– Jeremy Doyle

“The revision of PSD3 and the upcoming EU AI Act are crucial. These regulations will enhance security measures, transparency, and documentation requirements for AI models. To comply with these regulations, we must ensure human oversight and detailed documentation.”
– Hannah Beecher

3. Enhancing Fraud & AML Detection Through Quality Data and AI

Data quality is integral to fraud and money laundering detection. Leveraging AI and machine learning can boost collaborative efforts by reducing costs and automating manual processes like KYC and transaction monitoring. However, it is crucial to understand that the output of machine learning models is only as good as the data input. High-quality, accurate data ensures that these models can effectively identify and respond to fraudulent activities.

These technologies should be deployed to tackle specific challenges in proportion to the size and scope of the problem. A focused approach, supported by quality data, will enable departments to fully realize the benefits of advanced technologies and give confidence to expand to broader use cases.

“It’s all about harnessing the potential, which brings me back to the common phrase, garbage in, garbage out. Data quality and data governance are really key foundations for being able to implement [AI and machine learning initiatives in fraud detection and AML.]”
– Hannah Beecher“Grounding data around the customer and using integrated platforms for shared intelligence is vital. This approach helps teams make informed decisions and fosters collaboration.”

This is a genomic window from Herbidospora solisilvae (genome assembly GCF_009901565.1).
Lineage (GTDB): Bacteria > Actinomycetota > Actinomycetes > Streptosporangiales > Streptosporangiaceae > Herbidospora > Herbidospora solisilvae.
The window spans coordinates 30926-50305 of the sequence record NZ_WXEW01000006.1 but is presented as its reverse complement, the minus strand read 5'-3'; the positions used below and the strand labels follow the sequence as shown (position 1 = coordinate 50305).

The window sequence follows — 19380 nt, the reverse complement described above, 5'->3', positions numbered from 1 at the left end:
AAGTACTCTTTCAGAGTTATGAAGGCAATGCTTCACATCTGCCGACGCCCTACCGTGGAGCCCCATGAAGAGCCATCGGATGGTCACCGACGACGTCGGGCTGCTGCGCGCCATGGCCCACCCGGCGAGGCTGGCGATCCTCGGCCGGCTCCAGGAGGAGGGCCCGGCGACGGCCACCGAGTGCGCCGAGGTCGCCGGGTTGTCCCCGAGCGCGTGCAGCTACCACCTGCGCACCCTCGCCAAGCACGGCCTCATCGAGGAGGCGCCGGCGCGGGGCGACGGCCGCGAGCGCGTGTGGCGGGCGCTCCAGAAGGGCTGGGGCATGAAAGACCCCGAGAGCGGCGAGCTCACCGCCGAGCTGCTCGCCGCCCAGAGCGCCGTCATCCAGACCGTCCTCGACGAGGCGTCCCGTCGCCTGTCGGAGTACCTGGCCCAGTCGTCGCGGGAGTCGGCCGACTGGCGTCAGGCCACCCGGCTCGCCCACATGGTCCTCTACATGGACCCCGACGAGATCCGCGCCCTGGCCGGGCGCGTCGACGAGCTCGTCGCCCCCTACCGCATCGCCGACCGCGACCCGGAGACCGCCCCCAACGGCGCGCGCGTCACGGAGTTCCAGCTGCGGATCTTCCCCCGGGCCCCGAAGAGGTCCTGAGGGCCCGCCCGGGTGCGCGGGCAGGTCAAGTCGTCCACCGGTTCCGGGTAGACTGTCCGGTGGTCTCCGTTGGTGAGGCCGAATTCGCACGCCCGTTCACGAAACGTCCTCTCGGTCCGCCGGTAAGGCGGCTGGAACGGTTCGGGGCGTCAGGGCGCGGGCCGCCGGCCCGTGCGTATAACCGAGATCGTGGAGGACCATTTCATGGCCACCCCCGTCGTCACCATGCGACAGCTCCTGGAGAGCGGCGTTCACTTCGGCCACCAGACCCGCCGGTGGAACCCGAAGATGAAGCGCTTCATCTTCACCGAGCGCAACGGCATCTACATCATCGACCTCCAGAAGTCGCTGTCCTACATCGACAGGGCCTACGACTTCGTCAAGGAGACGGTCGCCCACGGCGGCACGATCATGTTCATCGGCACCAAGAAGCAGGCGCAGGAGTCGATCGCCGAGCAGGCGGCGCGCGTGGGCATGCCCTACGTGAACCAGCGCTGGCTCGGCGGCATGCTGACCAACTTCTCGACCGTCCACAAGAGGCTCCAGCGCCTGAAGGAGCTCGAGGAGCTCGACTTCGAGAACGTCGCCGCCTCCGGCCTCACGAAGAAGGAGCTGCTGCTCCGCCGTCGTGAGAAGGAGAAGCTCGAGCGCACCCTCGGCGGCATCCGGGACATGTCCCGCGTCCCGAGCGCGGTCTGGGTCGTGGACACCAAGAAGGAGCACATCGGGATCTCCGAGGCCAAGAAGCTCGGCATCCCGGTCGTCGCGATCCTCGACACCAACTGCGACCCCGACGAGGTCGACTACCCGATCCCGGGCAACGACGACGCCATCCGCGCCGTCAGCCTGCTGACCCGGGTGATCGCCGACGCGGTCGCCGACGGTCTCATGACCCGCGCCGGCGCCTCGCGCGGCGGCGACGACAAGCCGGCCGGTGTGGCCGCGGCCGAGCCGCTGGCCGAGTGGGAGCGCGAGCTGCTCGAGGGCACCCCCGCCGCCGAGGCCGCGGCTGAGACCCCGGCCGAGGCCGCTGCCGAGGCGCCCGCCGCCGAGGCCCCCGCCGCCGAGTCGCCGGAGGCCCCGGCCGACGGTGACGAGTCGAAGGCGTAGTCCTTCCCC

– Jeremy Doyle

4. Technology as a Productivity Enabler

Centralizing data around the customer and surfacing information through an integrated platform allows financial crime prevention teams to keep fraud and AML expertise separate or bring them closer together. In both scenarios, providing teams with a unified system of record that bridges gaps and allows for intelligence to be easily shared in context with the customer’s behavior will be one of the critical enablers in driving collaboration and productivity between fraud and AML teams.

“Anomaly detection is a great way in which machine learning can be used specifically around fraud.”
– Matt Tataryn“We implemented AI to help us to automatically triangulate information, speeding up the review process and enhancing decision-making.”
– Hannah Beecher

Enhancing Financial Crime Prevention

As the regulatory landscape evolves, staying ahead with proactive strategies and continuous improvement will be crucial to success. Organizations can significantly enhance their financial crime prevention efforts by leveraging technology and fostering a culture of shared intelligence. We look forward to continuing these critical conversations and driving impactful change in the fight against financial crime.

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Bence Jendruszak

Bence Jendruszák is the Chief Operating Officer and co-founder of SEON. Thanks to his leadership, the company received the biggest Series A in Hungarian history in 2021. Bence is passionate about cybersecurity and its overlap with business success. You can find him leading webinars with industry leaders on topics such as iGaming fraud, identity proofing or machine learning (when he’s not brewing questionable coffee for his colleagues).